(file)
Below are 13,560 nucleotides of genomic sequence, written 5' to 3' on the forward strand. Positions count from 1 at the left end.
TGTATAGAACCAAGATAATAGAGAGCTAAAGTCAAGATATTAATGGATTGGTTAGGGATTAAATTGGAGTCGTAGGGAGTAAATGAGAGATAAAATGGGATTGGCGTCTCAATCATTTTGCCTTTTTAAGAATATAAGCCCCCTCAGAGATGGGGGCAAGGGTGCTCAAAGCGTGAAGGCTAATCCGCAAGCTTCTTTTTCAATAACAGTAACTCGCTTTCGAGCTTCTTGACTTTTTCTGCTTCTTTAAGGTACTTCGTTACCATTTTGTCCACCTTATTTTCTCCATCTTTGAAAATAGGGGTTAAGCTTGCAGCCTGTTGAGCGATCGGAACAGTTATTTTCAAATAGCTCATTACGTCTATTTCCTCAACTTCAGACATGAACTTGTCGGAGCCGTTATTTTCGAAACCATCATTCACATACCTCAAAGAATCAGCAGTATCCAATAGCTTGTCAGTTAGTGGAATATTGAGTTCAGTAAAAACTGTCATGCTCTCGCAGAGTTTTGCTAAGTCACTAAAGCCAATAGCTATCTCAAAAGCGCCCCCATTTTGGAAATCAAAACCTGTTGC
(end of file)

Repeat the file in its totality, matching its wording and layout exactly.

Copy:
Below are 13,560 nucleotides of genomic sequence, written 5' to 3' on the forward strand. Positions count from 1 at the left end.
TGTATAGAACCAAGATAATAGAGAGCTAAAGTCAAGATATTAATGGATTGGTTAGGGATTAAATTGGAGTCGTAGGGAGTAAATGAGAGATAAAATGGGATTGGCGTCTCAATCATTTTGCCTTTTTAAGAATATAAGCCCCCTCAGAGATGGGGGCAAGGGTGCTCAAAGCGTGAAGGCTAATCCGCAAGCTTCTTTTTCAATAACAGTAACTCGCTTTCGAGCTTCTTGACTTTTTCTGCTTCTTTAAGGTACTTCGTTACCATTTTGTCCACCTTATTTTCTCCATCTTTGAAAATAGGGGTTAAGCTTGCAGCCTGTTGAGCGATCGGAACAGTTATTTTCAAATAGCTCATTACGTCTATTTCCTCAACTTCAGACATGAACTTGTCGGAGCCGTTATTTTCGAAACCATCATTCACATACCTCAAAGAATCAGCAGTATCCAATAGCTTGTCAGTTAGTGGAATATTGAGTTCAGTAAAAACTGTCATGCTCTCGCAGAGTTTTGCTAAGTCACTAAAGCCAATAGCTATCTCAAAAGCGCCCCCATTTTGGAAATCAAAACCTGTTGC